At the time of Liam's death in 1979, his collection had grown from four to fourteen large boxes. Liam never finished his work on this complement to Dinneen. He died in medias res. Nonetheless he had been preparing the document for publication, clarifying or rewriting entries so as to be legible by the typesetters who might have to deal with it at some future date. His manuscript is now available in this digital publication.

Liam died in 1979. Two or three years later I got the idea of publishing his work on micro-film or preferably in digital format, which by the early eighties had come into vogue in Ireland. This was probably a mistake as digital formatting added significantly to the expense. My intention had been to give this work to the public in an inexpensive format and await the judgment of scholars before seeking further resources from the Irish language establishment.

Other matters unfortunately engaged my time and attention . It was only in late 2003 that my nephew Michael Gogan suggested that we revive the project. Michael Gogan himself works in digital media and has his own company, The Virtual Experience Co. We set to work thinking this was a fairly straightforward process. However, we realised that we needed to make this rather imposing manuscript more user friendly if it was to be of help to a wider public.

I approached an old friend, John O'Loughlin Kennedy whom I had met with his wife Kay when founding Concern. Subsequently John set up his own digital printing company and it was from that background he advised us on how to prepare a reader for the database which could access it using two forms of spelling and two type styles, Gaelic and modern Roman.

We still needed expert guidance in lexicography and Dr Diarmaid Ó hAirt most generously agreed to assist us. Diarmuid had spent a good deal of his life working in the Royal Irish Academy on the historical dictionary of modern Irish. The Academy has published a dictionary edited by him and he has published a dialect dictionary and other work in digital format on the internet. Diarmaid was anxious to see Liam Gogan's collection made available to the public and so agreed to act as literary editor of the project. As well as bringing the warmth of his good humour to the task, Diarmuid has been extremely helpful in clarifying many issues that have arisen as well as contributing to the interpretative sections of the complete product.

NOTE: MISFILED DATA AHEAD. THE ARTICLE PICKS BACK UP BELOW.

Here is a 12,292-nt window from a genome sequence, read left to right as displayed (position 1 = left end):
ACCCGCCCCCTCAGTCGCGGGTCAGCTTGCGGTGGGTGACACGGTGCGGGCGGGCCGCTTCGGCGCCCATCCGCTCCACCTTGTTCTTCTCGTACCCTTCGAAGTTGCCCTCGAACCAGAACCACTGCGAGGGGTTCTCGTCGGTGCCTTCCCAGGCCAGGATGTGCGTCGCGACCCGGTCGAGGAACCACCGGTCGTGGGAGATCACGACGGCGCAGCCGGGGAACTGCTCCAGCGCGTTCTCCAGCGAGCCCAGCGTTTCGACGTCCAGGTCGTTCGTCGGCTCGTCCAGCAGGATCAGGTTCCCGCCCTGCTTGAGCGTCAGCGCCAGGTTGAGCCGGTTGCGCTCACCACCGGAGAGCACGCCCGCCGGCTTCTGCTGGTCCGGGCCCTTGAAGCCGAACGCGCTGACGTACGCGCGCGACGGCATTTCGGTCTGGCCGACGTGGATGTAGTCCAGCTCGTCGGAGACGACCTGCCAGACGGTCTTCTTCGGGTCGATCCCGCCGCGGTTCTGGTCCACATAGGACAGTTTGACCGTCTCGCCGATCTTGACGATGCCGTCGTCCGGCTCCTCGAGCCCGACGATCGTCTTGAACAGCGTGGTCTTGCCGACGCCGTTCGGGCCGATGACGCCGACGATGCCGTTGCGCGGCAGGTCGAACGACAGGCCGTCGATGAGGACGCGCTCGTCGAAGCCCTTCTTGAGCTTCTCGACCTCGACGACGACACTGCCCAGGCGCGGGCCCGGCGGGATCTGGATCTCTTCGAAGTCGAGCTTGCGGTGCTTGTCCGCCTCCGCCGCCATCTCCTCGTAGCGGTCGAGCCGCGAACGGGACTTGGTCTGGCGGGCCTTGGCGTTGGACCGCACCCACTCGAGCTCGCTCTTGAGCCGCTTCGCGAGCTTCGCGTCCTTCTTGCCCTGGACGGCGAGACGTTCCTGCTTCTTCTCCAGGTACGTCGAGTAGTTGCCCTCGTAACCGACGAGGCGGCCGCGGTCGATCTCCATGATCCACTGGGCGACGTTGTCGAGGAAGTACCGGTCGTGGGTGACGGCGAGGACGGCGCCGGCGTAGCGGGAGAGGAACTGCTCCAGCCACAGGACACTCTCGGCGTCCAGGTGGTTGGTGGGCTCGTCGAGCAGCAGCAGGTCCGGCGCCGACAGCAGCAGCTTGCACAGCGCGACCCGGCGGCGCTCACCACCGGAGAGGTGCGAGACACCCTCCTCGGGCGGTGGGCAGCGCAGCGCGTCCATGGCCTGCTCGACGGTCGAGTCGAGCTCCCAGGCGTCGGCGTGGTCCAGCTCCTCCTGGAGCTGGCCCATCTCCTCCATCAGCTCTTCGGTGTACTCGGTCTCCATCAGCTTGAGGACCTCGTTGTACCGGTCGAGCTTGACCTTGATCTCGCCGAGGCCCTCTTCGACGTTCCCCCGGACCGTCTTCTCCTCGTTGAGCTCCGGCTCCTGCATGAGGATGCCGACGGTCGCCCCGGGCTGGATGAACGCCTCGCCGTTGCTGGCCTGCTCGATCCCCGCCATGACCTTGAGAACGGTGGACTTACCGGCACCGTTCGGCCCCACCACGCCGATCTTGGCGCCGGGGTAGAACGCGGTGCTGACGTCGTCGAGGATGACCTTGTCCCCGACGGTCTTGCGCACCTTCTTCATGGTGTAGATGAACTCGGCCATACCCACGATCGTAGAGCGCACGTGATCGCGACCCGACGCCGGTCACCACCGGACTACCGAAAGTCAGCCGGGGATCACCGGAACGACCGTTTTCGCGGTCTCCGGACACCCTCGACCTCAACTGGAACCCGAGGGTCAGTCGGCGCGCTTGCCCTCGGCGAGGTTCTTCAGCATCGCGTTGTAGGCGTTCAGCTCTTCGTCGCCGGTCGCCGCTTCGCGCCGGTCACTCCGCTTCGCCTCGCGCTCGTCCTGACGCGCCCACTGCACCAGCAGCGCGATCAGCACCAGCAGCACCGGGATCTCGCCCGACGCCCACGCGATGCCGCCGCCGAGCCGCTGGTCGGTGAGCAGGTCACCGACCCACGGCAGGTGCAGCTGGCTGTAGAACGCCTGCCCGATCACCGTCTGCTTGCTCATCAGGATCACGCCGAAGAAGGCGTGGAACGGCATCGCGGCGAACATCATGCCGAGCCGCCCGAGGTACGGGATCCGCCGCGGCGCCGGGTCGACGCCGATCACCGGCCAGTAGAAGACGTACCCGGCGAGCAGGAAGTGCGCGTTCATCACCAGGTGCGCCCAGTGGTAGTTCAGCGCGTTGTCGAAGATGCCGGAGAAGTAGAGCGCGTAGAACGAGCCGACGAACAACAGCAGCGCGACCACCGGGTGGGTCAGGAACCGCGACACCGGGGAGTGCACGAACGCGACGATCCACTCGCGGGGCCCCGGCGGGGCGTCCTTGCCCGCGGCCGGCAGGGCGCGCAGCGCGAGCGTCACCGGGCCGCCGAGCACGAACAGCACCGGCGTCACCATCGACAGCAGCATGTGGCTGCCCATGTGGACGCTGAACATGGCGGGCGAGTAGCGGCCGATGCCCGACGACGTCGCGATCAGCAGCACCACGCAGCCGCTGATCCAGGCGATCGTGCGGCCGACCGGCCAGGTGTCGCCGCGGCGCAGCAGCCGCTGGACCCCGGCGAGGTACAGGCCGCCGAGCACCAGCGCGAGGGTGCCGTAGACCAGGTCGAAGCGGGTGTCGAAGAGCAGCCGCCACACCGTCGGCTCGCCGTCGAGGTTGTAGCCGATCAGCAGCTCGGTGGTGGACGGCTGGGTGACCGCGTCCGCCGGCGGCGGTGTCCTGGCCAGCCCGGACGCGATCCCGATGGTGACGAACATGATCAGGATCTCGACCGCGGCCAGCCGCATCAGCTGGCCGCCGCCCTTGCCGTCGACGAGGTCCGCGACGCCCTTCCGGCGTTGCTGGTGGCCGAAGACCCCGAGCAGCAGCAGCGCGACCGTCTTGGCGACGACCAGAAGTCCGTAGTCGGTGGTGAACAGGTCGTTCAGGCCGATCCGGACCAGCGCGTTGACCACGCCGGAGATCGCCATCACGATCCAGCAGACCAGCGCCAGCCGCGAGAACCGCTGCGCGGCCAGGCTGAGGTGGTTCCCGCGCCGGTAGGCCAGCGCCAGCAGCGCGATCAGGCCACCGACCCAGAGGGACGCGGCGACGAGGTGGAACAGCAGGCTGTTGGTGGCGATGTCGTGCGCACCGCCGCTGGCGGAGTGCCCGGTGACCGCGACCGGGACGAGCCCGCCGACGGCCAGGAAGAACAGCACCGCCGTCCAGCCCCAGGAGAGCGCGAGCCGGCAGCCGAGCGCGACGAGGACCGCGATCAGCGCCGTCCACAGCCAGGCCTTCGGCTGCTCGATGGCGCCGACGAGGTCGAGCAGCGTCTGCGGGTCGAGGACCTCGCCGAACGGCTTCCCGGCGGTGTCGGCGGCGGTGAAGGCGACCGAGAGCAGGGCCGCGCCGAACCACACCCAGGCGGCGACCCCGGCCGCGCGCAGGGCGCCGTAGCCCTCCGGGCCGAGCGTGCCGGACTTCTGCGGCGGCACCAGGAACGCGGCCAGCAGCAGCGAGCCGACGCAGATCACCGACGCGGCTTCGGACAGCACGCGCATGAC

Numerous other people have helped on this project in voluntary and professional capacities. If any name has inadvertently or through oversight been omitted from our list of credits, we regret this and assure all of our deep gratitude. Nontheless, I have also to mention my own community of Blackrock College whose hospitality enabled this work to be carried out. To these and to many other collaborators and donors I offer my sincerest thanks. Lastly I have to thank my dear father, Liam Gogan, for leaving to us this wonderful contribution to the living heritage of our Irish language.

Brian Gogan CSSp, PhD., STL, MLit.